The Government has clear and unequivocal policy for handling matters related to the extension of expiring land leases all along.
According to the policy statement promulgated by the Hong Kong Special Administrative Region (HKSAR) Government in July 1997, leases not containing a right of renewal (excluding short term tenancies and special purpose leases) may, upon expiry and at the sole discretion of the Government, be extended for a term of 50 years without payment of an additional premium, but an annual rent shall be charged equivalent to three per cent of the rateable value of the property, adjusted in step with any changes in rateable value thereafter. Under this policy, generally the lease terms of land leases granted since the establishment of the HKSAR Government have been for 50 years and extending beyond 2047.
Since the establishment of the HKSAR, the Lands Department (LandsD) has been dealing with matters related to the extension of expiring land leases in accordance with the aforementioned policy. Factors to be taken into account when considering lease extension include whether serious breaches are found under the original lease and whether such breaches were purged before the specified period; and if the original lease was granted on certain policy considerations (e.g. promoting the development of an individual industry), whether such policy considerations remain valid. Since the above policy came into effect in July 1997, setting aside leases granted for special purposes on policy considerations, most expiring leases not containing a right of renewal have been extended, with terms largely based on the original lease terms.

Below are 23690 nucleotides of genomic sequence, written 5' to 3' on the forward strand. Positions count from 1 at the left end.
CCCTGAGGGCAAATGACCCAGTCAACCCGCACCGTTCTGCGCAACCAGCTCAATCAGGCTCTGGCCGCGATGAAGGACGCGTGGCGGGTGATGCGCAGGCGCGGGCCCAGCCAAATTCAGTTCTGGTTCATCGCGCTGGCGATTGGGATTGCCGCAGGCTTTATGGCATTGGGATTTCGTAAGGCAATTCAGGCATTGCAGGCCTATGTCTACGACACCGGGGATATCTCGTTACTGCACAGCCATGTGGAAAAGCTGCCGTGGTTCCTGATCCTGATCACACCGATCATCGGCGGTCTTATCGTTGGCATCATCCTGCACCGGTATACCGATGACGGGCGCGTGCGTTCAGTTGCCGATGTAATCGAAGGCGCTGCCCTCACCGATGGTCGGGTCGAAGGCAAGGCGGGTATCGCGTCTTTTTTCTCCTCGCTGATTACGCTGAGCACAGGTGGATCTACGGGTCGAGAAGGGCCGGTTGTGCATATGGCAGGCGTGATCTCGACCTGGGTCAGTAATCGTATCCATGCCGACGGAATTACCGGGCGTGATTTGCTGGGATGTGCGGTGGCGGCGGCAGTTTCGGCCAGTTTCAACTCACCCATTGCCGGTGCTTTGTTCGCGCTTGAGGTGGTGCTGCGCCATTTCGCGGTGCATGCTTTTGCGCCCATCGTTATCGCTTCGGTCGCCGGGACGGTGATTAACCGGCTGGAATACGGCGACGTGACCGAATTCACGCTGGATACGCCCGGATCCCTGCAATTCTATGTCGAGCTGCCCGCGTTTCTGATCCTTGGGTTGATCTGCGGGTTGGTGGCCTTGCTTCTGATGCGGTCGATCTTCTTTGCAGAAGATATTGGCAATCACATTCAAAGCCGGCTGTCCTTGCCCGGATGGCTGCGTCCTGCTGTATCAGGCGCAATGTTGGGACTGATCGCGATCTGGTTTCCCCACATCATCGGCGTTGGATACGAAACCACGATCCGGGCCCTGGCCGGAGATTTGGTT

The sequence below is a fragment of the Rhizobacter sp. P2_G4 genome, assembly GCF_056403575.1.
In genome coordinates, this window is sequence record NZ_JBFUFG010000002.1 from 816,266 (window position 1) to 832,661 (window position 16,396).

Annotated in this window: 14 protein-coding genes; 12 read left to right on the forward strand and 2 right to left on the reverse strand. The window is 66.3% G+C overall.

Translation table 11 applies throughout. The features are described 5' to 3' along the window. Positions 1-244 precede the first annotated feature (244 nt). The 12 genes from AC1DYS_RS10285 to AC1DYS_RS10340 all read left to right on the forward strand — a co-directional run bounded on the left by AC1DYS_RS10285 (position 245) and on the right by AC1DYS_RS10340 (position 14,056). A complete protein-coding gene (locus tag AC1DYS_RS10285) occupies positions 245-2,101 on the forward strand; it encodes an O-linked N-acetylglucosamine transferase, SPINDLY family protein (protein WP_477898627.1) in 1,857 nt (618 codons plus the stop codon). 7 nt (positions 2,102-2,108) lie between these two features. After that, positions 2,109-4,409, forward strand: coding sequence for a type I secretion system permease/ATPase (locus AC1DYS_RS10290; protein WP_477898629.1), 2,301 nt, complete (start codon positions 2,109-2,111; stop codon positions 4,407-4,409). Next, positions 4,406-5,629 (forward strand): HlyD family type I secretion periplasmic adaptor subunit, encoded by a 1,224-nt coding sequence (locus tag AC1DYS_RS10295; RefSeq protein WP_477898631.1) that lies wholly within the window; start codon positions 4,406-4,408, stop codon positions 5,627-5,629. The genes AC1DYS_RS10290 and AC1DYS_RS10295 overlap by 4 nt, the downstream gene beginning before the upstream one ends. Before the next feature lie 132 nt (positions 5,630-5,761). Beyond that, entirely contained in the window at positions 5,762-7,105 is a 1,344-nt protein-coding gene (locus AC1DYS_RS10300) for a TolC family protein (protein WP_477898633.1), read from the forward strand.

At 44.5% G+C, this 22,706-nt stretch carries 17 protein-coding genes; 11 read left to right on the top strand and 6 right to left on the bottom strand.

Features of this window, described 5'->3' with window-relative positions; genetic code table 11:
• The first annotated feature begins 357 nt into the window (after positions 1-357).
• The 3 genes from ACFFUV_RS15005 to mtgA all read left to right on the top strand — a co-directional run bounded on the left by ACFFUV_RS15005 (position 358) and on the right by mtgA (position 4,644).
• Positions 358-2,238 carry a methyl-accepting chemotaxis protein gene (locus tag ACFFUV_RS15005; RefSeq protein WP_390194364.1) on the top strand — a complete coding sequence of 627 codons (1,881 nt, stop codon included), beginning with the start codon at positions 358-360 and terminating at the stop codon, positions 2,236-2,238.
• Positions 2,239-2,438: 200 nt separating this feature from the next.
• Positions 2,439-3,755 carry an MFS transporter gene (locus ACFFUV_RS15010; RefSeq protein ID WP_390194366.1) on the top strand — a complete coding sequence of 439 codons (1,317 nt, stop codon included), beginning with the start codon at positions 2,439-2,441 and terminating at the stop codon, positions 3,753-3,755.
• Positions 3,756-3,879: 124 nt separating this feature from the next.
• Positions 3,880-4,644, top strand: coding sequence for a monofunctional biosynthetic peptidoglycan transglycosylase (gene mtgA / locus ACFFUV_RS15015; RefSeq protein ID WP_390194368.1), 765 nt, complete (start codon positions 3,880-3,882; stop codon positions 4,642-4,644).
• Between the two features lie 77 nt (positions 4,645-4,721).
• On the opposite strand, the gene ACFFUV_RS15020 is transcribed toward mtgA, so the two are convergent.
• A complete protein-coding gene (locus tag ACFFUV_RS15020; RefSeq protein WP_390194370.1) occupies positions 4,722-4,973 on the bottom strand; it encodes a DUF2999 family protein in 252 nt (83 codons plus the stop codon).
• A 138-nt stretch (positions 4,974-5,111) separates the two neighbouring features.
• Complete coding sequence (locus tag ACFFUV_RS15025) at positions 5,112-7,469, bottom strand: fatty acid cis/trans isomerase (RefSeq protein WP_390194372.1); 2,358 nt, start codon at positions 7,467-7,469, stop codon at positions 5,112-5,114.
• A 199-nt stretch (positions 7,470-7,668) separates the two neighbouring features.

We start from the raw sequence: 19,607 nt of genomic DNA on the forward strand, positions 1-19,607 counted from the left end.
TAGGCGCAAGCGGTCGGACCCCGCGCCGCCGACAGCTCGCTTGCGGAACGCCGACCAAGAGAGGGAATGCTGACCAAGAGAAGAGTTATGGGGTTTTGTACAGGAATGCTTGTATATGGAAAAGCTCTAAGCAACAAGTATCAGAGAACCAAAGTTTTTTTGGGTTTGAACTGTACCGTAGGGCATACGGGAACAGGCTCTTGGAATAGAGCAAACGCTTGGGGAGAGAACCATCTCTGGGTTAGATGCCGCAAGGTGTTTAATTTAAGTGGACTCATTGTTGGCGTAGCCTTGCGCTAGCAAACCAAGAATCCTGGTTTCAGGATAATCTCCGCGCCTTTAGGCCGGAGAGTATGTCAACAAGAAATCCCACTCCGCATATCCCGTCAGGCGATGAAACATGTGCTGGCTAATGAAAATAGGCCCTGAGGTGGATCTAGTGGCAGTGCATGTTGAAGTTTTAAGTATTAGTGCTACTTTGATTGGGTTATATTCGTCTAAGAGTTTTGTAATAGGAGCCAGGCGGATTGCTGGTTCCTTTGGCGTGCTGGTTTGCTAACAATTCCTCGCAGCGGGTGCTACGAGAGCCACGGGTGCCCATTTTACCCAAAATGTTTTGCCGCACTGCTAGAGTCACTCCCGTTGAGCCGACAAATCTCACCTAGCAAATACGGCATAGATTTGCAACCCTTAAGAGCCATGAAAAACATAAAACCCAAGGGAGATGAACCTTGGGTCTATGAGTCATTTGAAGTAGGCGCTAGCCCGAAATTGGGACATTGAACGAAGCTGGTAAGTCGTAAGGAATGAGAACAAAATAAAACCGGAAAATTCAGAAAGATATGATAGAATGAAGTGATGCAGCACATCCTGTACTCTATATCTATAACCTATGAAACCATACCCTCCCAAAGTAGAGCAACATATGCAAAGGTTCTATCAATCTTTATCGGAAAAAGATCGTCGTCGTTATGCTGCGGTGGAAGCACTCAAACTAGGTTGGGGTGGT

My reply to the five-part question is as follows:
(1) Insofar as land leases for general commercial/residential/industrial uses are concerned, on the basis of the information on the Land Registry (LR), no such leases will expire between 2021 and 2024, and the leases of about 50 lots (on sub-divided lot basis) will expire in 2025 and the number of interests involved is about 300 (based on number of sub-divided registers on the LR). In the next five years (i.e. from 2026 to 2030), the land leases of about 320 lots (on sub-divided lot basis) for general commercial/residential/industrial uses will expire and the number of interests involved is about 8 500 (based on number of sub-divided registers on the LR).
(2) In the past five years (2016 to 2020), there was no expiry of land leases of lots for general commercial/residential/industrial uses.
(3) Regarding land leases expiring on or before June 29, 2047, there are leases of about 2 400 lots (on sub-divided lot basis) for general commercial/residential/industrial uses. The collating exercise for these leases has been completed, and the result shows that the number of interests involved is about 66 000 (based on number of sub-divided registers on the LR). As for land leases expiring on June 30, 2047, the LandsD is collating the relevant information, including the number of lots involved, their user categorisation, and the number of interests, etc. Owing to the larger volume of leases involved, the relevant compilation exercise is expected to be completed by phases from this year to end of 2022.